Abstract: Objective. To examine the potential role of vibration testing as a non-invasive method of diagnosing loosening of total hip replacements in the clinical setting. Design. Single blind cohort study in two hospitals. Background Diagnosing loosening of total hip replacements is heavily dependent on investigative techniques that are unreliable. Previous studies into the use of vibration testing have produced conflicting results. Methods. Comparison of vibration testing and radiographs in patients with a total hip replacement experiencing hip pain symptomatic of loosening, with patients showing evidence of a secure prosthesis. Results. Vibration testing has a sensitivity of 80% and a specificity of 89%. The positive predictive value was 92% and the negative predictive value was 73%; it was unable to produce a definitive diagnosis in 8% of patients. When compared with radiographs from the same patients, vibration testing was shown to be 20% more sensitive and able to diagnose 13% more patients. Conclusions. Vibration testing can deliver more accurate information on the stability of total hip replacements than radiographs in the clinical setting, despite being in the early stages of development.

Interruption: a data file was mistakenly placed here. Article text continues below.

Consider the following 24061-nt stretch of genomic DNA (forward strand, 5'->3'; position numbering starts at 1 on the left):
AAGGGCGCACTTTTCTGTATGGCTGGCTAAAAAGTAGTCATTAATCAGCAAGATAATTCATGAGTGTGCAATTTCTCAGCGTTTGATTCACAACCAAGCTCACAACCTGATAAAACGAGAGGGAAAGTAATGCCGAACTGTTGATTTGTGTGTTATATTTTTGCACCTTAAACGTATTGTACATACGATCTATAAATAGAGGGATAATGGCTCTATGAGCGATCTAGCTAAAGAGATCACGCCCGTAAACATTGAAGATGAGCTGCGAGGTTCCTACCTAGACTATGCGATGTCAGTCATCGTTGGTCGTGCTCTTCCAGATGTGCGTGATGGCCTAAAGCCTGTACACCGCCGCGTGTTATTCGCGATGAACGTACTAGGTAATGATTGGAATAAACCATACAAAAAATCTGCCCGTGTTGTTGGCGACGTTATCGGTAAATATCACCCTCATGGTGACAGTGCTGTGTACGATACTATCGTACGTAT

|Number of pages||9|
|Publication status||Published - 2001|